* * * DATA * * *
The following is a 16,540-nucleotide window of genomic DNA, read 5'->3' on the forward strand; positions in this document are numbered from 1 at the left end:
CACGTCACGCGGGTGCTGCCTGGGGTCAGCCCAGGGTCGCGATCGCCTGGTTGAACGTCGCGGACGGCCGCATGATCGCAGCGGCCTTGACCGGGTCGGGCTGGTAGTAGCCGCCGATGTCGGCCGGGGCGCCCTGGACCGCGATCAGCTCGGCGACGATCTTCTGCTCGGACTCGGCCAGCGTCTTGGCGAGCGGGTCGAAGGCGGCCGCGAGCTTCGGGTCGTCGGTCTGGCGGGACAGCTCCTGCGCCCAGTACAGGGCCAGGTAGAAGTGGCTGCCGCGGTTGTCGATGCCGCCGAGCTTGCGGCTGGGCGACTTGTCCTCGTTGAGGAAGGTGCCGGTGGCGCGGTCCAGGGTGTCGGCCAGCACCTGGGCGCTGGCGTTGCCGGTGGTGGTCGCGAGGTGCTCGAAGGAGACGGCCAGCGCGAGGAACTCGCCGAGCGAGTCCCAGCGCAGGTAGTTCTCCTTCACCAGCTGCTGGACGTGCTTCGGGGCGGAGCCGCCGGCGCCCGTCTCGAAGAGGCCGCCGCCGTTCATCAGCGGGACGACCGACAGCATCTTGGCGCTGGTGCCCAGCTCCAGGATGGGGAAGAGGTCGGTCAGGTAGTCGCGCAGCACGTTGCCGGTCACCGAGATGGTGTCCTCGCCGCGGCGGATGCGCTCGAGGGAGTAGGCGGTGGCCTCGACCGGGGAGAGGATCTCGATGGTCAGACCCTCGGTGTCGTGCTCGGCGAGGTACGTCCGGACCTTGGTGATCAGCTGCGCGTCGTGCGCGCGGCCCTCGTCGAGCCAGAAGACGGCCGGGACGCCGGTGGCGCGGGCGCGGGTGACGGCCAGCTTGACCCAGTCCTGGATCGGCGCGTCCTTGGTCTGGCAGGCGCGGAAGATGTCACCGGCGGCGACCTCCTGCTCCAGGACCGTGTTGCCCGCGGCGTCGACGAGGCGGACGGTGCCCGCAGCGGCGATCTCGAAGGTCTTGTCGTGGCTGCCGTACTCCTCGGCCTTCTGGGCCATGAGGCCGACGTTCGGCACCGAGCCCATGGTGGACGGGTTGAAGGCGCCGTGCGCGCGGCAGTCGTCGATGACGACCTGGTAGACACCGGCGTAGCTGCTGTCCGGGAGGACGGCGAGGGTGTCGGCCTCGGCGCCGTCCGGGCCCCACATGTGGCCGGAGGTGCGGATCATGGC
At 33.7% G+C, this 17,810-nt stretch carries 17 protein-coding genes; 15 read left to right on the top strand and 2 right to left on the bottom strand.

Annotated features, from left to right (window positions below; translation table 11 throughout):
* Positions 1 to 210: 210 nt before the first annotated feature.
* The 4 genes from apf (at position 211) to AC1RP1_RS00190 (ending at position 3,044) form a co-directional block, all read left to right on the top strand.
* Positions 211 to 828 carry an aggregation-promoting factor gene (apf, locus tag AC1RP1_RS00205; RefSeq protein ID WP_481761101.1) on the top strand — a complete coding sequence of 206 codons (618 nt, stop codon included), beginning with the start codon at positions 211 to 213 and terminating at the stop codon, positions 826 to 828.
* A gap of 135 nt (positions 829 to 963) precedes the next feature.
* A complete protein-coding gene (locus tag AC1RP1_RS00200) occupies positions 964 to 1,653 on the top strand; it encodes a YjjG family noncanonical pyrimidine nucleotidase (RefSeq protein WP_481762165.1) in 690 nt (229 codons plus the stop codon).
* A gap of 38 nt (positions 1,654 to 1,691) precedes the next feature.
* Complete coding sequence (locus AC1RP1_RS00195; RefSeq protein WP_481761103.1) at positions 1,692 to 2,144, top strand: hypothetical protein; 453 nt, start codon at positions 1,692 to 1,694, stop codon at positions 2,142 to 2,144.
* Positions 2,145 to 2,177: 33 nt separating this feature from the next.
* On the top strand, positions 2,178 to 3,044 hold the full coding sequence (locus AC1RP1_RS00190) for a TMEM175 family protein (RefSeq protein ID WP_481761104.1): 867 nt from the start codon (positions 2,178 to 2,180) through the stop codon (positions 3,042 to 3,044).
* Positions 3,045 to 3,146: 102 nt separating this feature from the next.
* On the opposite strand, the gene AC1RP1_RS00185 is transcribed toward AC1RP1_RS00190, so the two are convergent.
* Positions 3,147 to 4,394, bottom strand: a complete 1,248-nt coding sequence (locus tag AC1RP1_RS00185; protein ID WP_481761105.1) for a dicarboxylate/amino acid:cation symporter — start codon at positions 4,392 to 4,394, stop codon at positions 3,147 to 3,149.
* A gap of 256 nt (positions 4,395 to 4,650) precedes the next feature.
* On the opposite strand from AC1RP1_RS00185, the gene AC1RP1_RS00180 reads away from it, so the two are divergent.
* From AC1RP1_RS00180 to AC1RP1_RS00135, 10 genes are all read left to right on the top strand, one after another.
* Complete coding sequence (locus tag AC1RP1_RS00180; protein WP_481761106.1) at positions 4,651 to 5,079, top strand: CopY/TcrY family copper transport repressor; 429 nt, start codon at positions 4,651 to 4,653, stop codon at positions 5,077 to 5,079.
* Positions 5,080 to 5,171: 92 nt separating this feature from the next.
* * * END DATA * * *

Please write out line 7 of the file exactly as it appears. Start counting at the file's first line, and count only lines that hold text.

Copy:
* Positions 211 to 828 carry an aggregation-promoting factor gene (apf, locus tag AC1RP1_RS00205; RefSeq protein ID WP_481761101.1) on the top strand — a complete coding sequence of 206 codons (618 nt, stop codon included), beginning with the start codon at positions 211 to 213 and terminating at the stop codon, positions 826 to 828.